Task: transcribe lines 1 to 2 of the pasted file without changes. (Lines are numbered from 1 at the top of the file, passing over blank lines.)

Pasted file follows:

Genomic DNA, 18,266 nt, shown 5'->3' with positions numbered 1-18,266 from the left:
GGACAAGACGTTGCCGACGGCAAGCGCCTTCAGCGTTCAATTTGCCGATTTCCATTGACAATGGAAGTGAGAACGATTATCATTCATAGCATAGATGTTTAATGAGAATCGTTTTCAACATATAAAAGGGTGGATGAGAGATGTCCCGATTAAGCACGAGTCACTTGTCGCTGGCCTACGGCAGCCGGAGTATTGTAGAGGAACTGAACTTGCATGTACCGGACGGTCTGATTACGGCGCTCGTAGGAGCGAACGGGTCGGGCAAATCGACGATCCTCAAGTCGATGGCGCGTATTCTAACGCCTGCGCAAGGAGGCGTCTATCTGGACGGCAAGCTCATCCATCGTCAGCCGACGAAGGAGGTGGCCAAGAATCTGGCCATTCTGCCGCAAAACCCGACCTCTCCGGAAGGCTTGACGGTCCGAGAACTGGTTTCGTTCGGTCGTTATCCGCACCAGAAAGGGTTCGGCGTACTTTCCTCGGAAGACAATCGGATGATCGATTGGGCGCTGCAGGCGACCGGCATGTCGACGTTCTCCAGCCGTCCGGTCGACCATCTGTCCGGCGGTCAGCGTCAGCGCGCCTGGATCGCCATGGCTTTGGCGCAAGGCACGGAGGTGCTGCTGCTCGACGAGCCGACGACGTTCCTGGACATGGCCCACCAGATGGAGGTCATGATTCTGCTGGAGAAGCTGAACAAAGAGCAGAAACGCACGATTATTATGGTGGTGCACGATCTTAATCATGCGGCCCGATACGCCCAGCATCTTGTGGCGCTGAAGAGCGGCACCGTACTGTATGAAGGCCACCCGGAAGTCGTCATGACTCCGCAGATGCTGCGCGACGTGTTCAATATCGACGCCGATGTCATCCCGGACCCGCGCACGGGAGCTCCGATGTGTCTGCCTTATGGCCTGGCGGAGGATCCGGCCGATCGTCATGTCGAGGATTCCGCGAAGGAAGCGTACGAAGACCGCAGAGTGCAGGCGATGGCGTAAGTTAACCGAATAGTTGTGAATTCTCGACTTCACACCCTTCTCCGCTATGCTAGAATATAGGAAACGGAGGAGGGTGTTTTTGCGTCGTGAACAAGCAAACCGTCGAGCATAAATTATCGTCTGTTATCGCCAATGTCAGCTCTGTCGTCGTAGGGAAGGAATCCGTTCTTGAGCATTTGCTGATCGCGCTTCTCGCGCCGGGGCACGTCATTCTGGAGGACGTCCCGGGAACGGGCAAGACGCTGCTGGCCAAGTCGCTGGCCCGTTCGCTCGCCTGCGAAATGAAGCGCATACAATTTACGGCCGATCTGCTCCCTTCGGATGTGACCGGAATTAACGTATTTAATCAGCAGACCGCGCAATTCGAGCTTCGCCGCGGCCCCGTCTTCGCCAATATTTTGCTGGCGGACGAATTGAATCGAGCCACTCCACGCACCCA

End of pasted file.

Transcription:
Genomic DNA, 18,266 nt, shown 5'->3' with positions numbered 1-18,266 from the left:
GGACAAGACGTTGCCGACGGCAAGCGCCTTCAGCGTTCAATTTGCCGATTTCCATTGACAATGGAAGTGAGAACGATTATCATTCATAGCATAGATGTTTAATGAGAATCGTTTTCAACATATAAAAGGGTGGATGAGAGATGTCCCGATTAAGCACGAGTCACTTGTCGCTGGCCTACGGCAGCCGGAGTATTGTAGAGGAACTGAACTTGCATGTACCGGACGGTCTGATTACGGCGCTCGTAGGAGCGAACGGGTCGGGCAAATCGACGATCCTCAAGTCGATGGCGCGTATTCTAACGCCTGCGCAAGGAGGCGTCTATCTGGACGGCAAGCTCATCCATCGTCAGCCGACGAAGGAGGTGGCCAAGAATCTGGCCATTCTGCCGCAAAACCCGACCTCTCCGGAAGGCTTGACGGTCCGAGAACTGGTTTCGTTCGGTCGTTATCCGCACCAGAAAGGGTTCGGCGTACTTTCCTCGGAAGACAATCGGATGATCGATTGGGCGCTGCAGGCGACCGGCATGTCGACGTTCTCCAGCCGTCCGGTCGACCATCTGTCCGGCGGTCAGCGTCAGCGCGCCTGGATCGCCATGGCTTTGGCGCAAGGCACGGAGGTGCTGCTGCTCGACGAGCCGACGACGTTCCTGGACATGGCCCACCAGATGGAGGTCATGATTCTGCTGGAGAAGCTGAACAAAGAGCAGAAACGCACGATTATTATGGTGGTGCACGATCTTAATCATGCGGCCCGATACGCCCAGCATCTTGTGGCGCTGAAGAGCGGCACCGTACTGTATGAAGGCCACCCGGAAGTCGTCATGACTCCGCAGATGCTGCGCGACGTGTTCAATATCGACGCCGATGTCATCCCGGACCCGCGCACGGGAGCTCCGATGTGTCTGCCTTATGGCCTGGCGGAGGATCCGGCCGATCGTCATGTCGAGGATTCCGCGAAGGAAGCGTACGAAGACCGCAGAGTGCAGGCGATGGCGTAAGTTAACCGAATAGTTGTGAATTCTCGACTTCACACCCTTCTCCGCTATGCTAGAATATAGGAAACGGAGGAGGGTGTTTTTGCGTCGTGAACAAGCAAACCGTCGAGCATAAATTATCGTCTGTTATCGCCAATGTCAGCTCTGTCGTCGTAGGGAAGGAATCCGTTCTTGAGCATTTGCTGATCGCGCTTCTCGCGCCGGGGCACGTCATTCTGGAGGACGTCCCGGGAACGGGCAAGACGCTGCTGGCCAAGTCGCTGGCCCGTTCGCTCGCCTGCGAAATGAAGCGCATACAATTTACGGCCGATCTGCTCCCTTCGGATGTGACCGGAATTAACGTATTTAATCAGCAGACCGCGCAATTCGAGCTTCGCCGCGGCCCCGTCTTCGCCAATATTTTGCTGGCGGACGAATTGAATCGAGCCACTCCACGCACCCA